Chinaman wins the DSC Prize for South Asian Literature


The DSC Prize for South Asian Literature 2012 was awarded to Singapore based Sri Lankan author Shehan Karunatilaka for his debut Chinaman (Johnathon Cape).

The $50,000 (around £32k) DSC Prize 2012 was awarded to Shehan Karunatilaka at a ceremony attended by eminent literary figures, renowned authors and a diverse literary audience at this year’s Jaipur Literature Festival.

Ira Pande, Jury chairperson said “The winning title is a brilliant narration of all that is both great and sad about South Asia and in that sense it brings a world to the reader that needs to be seen outside this region. No longer are novelists who write of violence, breakdown of communities and the old way of life able to speak the whole truth about our world.”

“The speech rhythms of smaller towns and indigent characters, so seldom seen and heard, are brought alive by a writer who handles character and speech with consummate ease. That world has long needed a suitable metaphor and he has discovered it: Cricket. Set in Sri Lanka, as an epic search for a lost player, Chinaman by Shehan Karunatilake is both a portrait of a lost way of life and a glimpse into the future this vast and vivid region is fated to occupy.”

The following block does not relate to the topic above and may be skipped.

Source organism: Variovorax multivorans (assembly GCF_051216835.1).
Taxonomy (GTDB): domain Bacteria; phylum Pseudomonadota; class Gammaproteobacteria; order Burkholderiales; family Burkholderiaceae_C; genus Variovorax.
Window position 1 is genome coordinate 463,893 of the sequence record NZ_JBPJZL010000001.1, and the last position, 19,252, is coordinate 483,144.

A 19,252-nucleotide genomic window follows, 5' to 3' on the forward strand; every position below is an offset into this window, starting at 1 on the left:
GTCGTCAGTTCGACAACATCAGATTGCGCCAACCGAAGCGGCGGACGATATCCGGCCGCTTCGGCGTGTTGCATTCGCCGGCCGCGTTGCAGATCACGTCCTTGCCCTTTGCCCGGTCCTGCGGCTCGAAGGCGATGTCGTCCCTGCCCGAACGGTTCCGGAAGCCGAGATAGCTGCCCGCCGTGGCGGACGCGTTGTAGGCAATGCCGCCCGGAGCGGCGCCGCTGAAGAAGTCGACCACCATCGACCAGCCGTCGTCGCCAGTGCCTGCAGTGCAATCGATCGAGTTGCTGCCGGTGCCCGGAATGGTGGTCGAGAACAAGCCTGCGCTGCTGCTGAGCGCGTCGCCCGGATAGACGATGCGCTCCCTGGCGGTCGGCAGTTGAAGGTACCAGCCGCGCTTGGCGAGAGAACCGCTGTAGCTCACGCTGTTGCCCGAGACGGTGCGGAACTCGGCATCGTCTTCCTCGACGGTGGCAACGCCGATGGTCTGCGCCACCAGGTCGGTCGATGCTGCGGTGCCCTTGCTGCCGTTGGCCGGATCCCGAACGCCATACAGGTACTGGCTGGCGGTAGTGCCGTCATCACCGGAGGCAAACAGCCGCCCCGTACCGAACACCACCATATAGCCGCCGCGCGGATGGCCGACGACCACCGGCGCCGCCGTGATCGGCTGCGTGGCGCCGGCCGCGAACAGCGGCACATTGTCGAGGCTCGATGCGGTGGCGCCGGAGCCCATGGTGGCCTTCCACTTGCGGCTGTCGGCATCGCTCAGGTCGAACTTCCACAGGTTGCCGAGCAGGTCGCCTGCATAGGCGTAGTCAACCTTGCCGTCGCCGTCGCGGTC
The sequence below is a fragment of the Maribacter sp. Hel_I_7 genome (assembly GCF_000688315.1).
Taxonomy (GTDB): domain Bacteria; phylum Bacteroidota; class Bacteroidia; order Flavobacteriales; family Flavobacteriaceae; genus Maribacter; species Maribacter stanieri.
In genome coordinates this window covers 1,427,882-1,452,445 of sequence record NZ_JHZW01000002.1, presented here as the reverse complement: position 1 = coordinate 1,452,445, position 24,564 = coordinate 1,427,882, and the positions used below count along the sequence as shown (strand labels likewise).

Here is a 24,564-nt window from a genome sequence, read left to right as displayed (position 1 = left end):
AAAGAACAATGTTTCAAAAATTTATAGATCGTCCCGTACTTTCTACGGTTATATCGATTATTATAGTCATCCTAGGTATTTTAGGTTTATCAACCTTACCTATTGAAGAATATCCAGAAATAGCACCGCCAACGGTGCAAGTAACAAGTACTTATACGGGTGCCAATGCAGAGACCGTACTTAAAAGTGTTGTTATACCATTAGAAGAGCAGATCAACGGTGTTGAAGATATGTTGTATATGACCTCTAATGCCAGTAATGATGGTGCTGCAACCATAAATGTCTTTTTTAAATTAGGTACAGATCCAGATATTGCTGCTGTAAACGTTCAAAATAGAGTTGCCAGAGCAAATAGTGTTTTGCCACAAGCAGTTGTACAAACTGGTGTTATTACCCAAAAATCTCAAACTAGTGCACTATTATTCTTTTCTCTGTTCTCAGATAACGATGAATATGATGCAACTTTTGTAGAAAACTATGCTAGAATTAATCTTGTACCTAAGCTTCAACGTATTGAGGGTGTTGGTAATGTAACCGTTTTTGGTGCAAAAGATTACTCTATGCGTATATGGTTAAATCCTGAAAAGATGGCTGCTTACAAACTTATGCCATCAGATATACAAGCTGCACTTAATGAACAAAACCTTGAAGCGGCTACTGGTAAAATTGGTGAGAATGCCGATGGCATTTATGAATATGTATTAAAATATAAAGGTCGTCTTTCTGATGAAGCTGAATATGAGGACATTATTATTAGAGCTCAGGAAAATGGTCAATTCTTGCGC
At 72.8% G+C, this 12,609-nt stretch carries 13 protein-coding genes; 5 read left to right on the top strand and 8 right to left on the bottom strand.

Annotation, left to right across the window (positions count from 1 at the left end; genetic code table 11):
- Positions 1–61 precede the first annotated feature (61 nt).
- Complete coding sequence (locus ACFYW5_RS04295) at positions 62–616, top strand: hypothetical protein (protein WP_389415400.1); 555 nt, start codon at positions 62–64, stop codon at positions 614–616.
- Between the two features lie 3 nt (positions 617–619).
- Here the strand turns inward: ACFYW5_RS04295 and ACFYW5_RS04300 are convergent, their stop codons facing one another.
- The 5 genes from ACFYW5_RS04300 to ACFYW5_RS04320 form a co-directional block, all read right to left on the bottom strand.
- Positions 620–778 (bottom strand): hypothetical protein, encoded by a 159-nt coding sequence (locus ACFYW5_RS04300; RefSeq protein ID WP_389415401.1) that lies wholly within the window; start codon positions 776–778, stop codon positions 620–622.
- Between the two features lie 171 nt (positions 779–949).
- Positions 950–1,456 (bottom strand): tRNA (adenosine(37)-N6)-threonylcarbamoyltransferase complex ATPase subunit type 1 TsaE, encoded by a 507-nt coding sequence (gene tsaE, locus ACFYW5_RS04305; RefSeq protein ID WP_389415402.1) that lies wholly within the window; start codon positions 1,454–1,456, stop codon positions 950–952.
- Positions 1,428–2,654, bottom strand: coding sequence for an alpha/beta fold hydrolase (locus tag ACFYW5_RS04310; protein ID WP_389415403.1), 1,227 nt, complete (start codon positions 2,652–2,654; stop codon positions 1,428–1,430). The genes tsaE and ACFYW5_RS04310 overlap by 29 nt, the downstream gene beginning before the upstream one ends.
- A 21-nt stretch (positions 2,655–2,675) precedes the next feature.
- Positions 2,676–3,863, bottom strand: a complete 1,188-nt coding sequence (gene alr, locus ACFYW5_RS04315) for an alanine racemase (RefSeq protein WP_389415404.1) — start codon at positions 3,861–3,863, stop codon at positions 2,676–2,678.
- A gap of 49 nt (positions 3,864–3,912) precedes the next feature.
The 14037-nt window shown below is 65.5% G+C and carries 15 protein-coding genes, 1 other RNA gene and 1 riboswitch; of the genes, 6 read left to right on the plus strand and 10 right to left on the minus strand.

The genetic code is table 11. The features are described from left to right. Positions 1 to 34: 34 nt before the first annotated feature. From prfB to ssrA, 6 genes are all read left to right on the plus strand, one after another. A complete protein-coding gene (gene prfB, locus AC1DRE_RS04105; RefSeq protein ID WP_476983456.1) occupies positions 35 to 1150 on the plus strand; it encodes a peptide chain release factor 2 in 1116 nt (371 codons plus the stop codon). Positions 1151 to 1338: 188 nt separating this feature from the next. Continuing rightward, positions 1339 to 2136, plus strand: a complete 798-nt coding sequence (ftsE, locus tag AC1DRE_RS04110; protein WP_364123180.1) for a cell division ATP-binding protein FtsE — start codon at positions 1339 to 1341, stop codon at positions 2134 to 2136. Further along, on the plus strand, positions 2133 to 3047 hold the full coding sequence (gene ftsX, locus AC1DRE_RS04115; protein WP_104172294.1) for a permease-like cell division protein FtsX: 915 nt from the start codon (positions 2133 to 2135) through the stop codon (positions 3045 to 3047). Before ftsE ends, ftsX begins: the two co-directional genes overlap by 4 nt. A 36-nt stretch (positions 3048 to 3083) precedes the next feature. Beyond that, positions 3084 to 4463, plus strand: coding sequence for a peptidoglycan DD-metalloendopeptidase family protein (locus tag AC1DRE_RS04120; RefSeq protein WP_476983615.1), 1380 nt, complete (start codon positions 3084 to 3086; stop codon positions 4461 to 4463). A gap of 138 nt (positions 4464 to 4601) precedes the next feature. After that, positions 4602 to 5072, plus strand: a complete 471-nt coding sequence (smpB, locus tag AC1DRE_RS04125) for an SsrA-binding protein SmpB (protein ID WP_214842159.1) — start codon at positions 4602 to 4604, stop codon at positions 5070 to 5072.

The DSC Prize for South Asian Literature was founded in January 2010 to celebrate writing that highlights the South Asian region, its people, culture and diaspora. The DSC Prize, which has been envisioned as a unique and prestigious award, recognizes the literary works of authors across the globe writing on South Asia, transcending the origin or ethnicity of the author. The DSC Prize for South Asian Literature 2011 was awarded to HM Naqvi for his debut novel Home Boy (HarperCollins India).

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